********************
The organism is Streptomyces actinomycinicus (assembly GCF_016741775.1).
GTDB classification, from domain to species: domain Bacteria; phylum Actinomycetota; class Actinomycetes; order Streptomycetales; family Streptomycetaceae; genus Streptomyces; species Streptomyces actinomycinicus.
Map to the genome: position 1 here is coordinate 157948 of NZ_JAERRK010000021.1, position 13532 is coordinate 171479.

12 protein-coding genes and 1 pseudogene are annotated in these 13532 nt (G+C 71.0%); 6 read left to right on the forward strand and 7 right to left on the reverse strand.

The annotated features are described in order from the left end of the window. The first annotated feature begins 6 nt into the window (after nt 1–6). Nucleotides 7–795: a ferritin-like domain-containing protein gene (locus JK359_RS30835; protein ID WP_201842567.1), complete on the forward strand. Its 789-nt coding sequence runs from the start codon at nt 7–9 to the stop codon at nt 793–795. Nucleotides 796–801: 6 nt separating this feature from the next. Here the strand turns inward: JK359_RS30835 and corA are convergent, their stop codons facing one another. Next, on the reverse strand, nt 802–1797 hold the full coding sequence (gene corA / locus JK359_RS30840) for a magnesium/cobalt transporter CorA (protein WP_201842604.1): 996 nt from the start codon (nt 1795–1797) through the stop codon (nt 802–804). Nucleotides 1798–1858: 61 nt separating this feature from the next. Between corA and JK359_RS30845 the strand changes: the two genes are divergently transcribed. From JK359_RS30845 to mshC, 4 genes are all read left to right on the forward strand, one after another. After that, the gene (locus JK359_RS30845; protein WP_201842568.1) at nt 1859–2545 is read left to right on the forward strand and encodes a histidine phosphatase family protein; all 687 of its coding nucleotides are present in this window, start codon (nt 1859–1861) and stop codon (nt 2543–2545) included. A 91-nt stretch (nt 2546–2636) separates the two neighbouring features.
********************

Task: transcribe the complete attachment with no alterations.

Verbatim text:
The organism is Streptomyces actinomycinicus (assembly GCF_016741775.1).
GTDB classification, from domain to species: domain Bacteria; phylum Actinomycetota; class Actinomycetes; order Streptomycetales; family Streptomycetaceae; genus Streptomyces; species Streptomyces actinomycinicus.
Map to the genome: position 1 here is coordinate 157948 of NZ_JAERRK010000021.1, position 13532 is coordinate 171479.

12 protein-coding genes and 1 pseudogene are annotated in these 13532 nt (G+C 71.0%); 6 read left to right on the forward strand and 7 right to left on the reverse strand.

The annotated features are described in order from the left end of the window. The first annotated feature begins 6 nt into the window (after nt 1–6). Nucleotides 7–795: a ferritin-like domain-containing protein gene (locus JK359_RS30835; protein ID WP_201842567.1), complete on the forward strand. Its 789-nt coding sequence runs from the start codon at nt 7–9 to the stop codon at nt 793–795. Nucleotides 796–801: 6 nt separating this feature from the next. Here the strand turns inward: JK359_RS30835 and corA are convergent, their stop codons facing one another. Next, on the reverse strand, nt 802–1797 hold the full coding sequence (gene corA / locus JK359_RS30840) for a magnesium/cobalt transporter CorA (protein WP_201842604.1): 996 nt from the start codon (nt 1795–1797) through the stop codon (nt 802–804). Nucleotides 1798–1858: 61 nt separating this feature from the next. Between corA and JK359_RS30845 the strand changes: the two genes are divergently transcribed. From JK359_RS30845 to mshC, 4 genes are all read left to right on the forward strand, one after another. After that, the gene (locus JK359_RS30845; protein WP_201842568.1) at nt 1859–2545 is read left to right on the forward strand and encodes a histidine phosphatase family protein; all 687 of its coding nucleotides are present in this window, start codon (nt 1859–1861) and stop codon (nt 2543–2545) included. A 91-nt stretch (nt 2546–2636) separates the two neighbouring features.